U.S. markets and stock exchange traded funds slipped as heightened tensions between the United States and China renewed trade war concerns.

On Friday, the Invesco QQQ Trust (NASDAQ: QQQ) was up 0.3%, SPDR Dow Jones Industrial Average ETF (NYSEArca: DIA) was 0.4% lower, and SPDR S&P 500 ETF (NYSEArca: SPY) fell 0.1%.

President Donald Trump’s statement on China’s new national security law for Hong Kong fueled concerns that Washington and Beijing could backtrack on their Phase-1 trade deal, sapping the strength out of a market rally on optimism over a potential coronavirus or COVID-19 vaccine and a gradual return to normal economic activity, Reuters reports.

“It’s a bit of a push-pull as there’s some positive news from a healthcare perspective at least, but then we also have the rhetoric ramping up with China,” Paul Nolte, portfolio manager at Kingsview Asset Management, told Reuters. “Investors may be a little bit nervous, may pull in their horns ahead of a three-day weekend.”

The proposed national security la would challenge the financial hub’s one country, two systems model. Additionally, it increased tensions with the U.S. after congress condemned the move, with senators pushing to impose sanctions on Chinese officials and institutions involved in undermining Hong Kong’s Western-style rule of law, the Wall Street Journal reports.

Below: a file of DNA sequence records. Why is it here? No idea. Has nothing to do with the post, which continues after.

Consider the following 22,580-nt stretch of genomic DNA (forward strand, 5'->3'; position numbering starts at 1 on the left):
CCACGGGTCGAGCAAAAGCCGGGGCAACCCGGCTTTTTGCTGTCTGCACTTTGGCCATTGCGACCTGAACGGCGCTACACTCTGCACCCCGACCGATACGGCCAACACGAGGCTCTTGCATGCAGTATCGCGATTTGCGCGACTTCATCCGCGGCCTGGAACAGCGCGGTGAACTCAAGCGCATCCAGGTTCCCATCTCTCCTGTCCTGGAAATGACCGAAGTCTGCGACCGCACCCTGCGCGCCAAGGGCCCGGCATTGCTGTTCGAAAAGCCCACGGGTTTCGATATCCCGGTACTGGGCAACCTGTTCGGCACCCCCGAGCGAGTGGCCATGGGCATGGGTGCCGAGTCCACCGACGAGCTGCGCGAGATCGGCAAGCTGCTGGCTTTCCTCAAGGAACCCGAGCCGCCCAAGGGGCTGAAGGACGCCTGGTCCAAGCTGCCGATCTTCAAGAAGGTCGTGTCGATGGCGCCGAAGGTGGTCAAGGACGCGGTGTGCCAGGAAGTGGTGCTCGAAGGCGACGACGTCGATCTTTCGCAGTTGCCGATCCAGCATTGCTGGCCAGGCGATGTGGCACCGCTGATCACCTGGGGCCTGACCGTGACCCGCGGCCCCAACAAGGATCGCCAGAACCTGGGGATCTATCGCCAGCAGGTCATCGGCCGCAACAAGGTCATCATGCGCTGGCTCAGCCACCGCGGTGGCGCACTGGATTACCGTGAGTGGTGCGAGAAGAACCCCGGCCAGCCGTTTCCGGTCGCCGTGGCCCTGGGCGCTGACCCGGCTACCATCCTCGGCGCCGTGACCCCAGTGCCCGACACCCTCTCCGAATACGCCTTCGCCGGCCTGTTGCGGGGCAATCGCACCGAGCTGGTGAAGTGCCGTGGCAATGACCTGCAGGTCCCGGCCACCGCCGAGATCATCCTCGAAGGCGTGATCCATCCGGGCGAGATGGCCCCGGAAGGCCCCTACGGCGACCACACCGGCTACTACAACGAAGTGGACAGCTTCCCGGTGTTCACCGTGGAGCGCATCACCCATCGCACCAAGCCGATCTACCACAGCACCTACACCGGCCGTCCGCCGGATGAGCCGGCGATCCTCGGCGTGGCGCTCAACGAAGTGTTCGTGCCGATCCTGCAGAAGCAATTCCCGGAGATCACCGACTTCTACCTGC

“The market had gotten kind of used to dealing with the coronavirus and terrible economic indicators, but potential disruption from a trade war is proving to be too much for sentiment,” David Madden, a market analyst at brokerage CMC Markets, told the WSJ.

Nevertheless, the major indices were still on track for a weekly gain as all 50 states have begun rolling back lockdown measures, adding to hopes of an economic rebound as business picks up.

“We’ve been aggressive buyers” of stocks, Dev Kantesaria, founder of Valley Forge Capital Management, told the WSJ “I believe a year from now we will be back..almost at old levels for the economy.”

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